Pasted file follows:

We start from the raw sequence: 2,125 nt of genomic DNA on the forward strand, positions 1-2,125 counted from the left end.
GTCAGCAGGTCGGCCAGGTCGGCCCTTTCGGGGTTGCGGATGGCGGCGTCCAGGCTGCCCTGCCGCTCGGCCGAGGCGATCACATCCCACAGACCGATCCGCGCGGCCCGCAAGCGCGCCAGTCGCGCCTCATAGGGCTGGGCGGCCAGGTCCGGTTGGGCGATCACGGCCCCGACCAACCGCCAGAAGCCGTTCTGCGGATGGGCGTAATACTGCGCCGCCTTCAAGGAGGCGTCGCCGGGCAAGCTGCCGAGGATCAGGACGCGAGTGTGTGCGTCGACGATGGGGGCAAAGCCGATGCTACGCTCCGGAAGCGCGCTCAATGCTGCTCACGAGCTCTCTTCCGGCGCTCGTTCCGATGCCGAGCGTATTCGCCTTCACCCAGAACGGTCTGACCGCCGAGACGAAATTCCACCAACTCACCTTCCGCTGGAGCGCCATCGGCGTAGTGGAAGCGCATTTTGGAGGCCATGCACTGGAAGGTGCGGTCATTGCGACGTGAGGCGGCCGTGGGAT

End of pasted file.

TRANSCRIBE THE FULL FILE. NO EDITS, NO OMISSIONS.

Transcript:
We start from the raw sequence: 2,125 nt of genomic DNA on the forward strand, positions 1-2,125 counted from the left end.
GTCAGCAGGTCGGCCAGGTCGGCCCTTTCGGGGTTGCGGATGGCGGCGTCCAGGCTGCCCTGCCGCTCGGCCGAGGCGATCACATCCCACAGACCGATCCGCGCGGCCCGCAAGCGCGCCAGTCGCGCCTCATAGGGCTGGGCGGCCAGGTCCGGTTGGGCGATCACGGCCCCGACCAACCGCCAGAAGCCGTTCTGCGGATGGGCGTAATACTGCGCCGCCTTCAAGGAGGCGTCGCCGGGCAAGCTGCCGAGGATCAGGACGCGAGTGTGTGCGTCGACGATGGGGGCAAAGCCGATGCTACGCTCCGGAAGCGCGCTCAATGCTGCTCACGAGCTCTCTTCCGGCGCTCGTTCCGATGCCGAGCGTATTCGCCTTCACCCAGAACGGTCTGACCGCCGAGACGAAATTCCACCAACTCACCTTCCGCTGGAGCGCCATCGGCGTAGTGGAAGCGCATTTTGGAGGCCATGCACTGGAAGGTGCGGTCATTGCGACGTGAGGCGGCCGTGGGAT